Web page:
Determination of cytotoxicity to monoculture and co-culture cells using the LDH assay. UM-SCC-17A (a) and THP-1 cells (b), and co-cultured cells (c) were treated with PLGA particles. No significant cell death was observed after 24 h incubation of particles (with different sizes and concentrations used here) and cells in both monoculture and co-culture systems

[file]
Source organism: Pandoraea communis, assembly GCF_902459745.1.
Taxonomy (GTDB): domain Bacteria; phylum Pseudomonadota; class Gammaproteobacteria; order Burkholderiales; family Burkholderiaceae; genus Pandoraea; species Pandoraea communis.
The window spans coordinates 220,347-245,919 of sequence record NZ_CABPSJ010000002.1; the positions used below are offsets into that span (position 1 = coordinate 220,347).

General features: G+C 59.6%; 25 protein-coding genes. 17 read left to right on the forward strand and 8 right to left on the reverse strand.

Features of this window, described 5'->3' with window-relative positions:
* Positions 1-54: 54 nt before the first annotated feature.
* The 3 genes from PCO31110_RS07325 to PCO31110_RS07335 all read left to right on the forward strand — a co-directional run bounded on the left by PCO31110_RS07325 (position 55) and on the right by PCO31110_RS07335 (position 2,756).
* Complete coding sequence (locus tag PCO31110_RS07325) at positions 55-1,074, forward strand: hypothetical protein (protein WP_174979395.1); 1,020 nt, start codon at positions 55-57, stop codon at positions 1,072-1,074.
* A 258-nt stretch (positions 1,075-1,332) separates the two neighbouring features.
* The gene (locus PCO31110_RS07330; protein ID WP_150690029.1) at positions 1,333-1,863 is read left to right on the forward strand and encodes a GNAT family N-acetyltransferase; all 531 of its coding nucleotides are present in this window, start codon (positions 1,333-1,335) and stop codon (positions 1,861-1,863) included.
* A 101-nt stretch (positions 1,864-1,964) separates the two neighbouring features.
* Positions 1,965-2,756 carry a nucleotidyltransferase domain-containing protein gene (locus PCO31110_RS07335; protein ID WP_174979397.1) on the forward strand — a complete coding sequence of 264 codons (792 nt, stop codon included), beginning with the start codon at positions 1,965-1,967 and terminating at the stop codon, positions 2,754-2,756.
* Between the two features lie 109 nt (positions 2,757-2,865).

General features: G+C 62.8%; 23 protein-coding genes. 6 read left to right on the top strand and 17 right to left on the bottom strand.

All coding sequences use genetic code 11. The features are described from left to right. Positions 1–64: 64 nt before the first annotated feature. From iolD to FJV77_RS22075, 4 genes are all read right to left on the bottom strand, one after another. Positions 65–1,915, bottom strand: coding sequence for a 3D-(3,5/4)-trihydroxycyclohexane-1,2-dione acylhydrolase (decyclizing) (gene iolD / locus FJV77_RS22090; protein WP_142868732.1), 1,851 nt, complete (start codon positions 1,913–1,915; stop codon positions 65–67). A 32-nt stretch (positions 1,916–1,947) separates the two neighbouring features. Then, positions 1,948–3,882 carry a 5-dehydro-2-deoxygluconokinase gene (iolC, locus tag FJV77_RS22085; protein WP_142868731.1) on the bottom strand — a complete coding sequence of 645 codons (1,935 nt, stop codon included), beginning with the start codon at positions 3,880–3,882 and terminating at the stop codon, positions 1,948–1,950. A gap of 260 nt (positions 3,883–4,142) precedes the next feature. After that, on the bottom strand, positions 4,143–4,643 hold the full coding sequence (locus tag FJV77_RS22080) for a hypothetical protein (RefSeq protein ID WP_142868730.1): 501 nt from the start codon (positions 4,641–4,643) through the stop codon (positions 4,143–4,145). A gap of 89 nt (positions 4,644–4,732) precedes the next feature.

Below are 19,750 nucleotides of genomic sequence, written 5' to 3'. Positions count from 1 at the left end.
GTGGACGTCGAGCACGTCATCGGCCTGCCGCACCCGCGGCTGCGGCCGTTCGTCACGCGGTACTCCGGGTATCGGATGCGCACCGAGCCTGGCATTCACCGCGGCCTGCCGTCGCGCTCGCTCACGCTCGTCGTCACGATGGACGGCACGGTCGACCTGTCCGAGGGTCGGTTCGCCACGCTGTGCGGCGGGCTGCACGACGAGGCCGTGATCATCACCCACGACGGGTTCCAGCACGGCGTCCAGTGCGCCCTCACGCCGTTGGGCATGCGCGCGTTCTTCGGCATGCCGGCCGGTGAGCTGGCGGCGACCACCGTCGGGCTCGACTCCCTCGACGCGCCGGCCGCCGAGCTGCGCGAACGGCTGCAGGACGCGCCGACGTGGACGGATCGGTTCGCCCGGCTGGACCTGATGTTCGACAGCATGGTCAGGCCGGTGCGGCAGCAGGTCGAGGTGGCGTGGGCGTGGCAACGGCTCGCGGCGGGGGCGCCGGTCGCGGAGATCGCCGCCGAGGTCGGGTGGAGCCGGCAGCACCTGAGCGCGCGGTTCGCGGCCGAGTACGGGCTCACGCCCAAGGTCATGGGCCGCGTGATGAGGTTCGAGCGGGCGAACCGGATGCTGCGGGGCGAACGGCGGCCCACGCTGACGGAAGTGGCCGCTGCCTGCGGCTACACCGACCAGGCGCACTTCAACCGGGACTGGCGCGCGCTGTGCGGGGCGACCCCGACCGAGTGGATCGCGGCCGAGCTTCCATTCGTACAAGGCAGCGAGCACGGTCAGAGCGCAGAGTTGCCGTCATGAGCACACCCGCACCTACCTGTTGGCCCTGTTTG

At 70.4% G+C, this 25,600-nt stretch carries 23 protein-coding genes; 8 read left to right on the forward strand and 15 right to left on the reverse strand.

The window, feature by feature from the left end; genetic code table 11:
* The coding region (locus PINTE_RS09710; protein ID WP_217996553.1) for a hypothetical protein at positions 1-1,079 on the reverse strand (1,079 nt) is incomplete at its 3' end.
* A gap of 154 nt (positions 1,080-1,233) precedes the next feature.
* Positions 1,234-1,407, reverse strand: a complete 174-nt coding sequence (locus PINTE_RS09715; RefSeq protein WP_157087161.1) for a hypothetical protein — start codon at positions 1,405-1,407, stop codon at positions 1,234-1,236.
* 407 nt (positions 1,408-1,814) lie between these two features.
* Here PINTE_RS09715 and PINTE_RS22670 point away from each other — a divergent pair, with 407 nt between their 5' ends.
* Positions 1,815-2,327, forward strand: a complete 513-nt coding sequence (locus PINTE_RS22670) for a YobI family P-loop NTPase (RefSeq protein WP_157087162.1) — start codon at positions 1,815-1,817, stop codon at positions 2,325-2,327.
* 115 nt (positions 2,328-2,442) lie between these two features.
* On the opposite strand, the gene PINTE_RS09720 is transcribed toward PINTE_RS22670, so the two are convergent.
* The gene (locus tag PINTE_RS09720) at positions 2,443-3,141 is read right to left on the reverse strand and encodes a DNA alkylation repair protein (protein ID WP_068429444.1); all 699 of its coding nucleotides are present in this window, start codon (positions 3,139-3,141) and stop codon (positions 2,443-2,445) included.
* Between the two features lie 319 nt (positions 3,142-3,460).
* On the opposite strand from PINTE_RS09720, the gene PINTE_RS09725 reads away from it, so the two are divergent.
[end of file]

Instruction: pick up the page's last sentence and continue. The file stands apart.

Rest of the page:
Capabilities of cellular uptake of PLGA in monoculture and co-culture systems